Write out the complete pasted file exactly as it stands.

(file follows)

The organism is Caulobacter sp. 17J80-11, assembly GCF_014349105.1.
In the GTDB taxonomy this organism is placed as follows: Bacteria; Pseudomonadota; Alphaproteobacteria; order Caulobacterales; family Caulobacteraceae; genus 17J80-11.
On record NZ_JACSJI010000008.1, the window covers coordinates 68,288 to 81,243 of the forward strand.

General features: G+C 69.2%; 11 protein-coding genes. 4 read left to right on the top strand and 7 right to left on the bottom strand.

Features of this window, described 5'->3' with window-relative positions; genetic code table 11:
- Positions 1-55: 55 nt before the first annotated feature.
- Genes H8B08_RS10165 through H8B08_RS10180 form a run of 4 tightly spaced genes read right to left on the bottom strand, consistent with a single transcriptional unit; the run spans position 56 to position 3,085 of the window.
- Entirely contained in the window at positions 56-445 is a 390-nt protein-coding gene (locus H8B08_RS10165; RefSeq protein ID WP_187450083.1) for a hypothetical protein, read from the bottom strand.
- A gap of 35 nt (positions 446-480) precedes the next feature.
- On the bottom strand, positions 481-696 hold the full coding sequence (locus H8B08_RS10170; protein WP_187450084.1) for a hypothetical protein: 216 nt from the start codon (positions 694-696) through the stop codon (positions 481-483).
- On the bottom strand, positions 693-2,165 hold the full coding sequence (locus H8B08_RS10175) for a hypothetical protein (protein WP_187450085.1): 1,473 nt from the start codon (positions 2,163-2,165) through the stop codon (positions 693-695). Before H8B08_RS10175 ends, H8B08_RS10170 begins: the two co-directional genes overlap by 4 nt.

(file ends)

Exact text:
The organism is Caulobacter sp. 17J80-11, assembly GCF_014349105.1.
In the GTDB taxonomy this organism is placed as follows: Bacteria; Pseudomonadota; Alphaproteobacteria; order Caulobacterales; family Caulobacteraceae; genus 17J80-11.
On record NZ_JACSJI010000008.1, the window covers coordinates 68,288 to 81,243 of the forward strand.

General features: G+C 69.2%; 11 protein-coding genes. 4 read left to right on the top strand and 7 right to left on the bottom strand.

Features of this window, described 5'->3' with window-relative positions; genetic code table 11:
- Positions 1-55: 55 nt before the first annotated feature.
- Genes H8B08_RS10165 through H8B08_RS10180 form a run of 4 tightly spaced genes read right to left on the bottom strand, consistent with a single transcriptional unit; the run spans position 56 to position 3,085 of the window.
- Entirely contained in the window at positions 56-445 is a 390-nt protein-coding gene (locus H8B08_RS10165; RefSeq protein ID WP_187450083.1) for a hypothetical protein, read from the bottom strand.
- A gap of 35 nt (positions 446-480) precedes the next feature.
- On the bottom strand, positions 481-696 hold the full coding sequence (locus H8B08_RS10170; protein WP_187450084.1) for a hypothetical protein: 216 nt from the start codon (positions 694-696) through the stop codon (positions 481-483).
- On the bottom strand, positions 693-2,165 hold the full coding sequence (locus H8B08_RS10175) for a hypothetical protein (protein WP_187450085.1): 1,473 nt from the start codon (positions 2,163-2,165) through the stop codon (positions 693-695). Before H8B08_RS10175 ends, H8B08_RS10170 begins: the two co-directional genes overlap by 4 nt.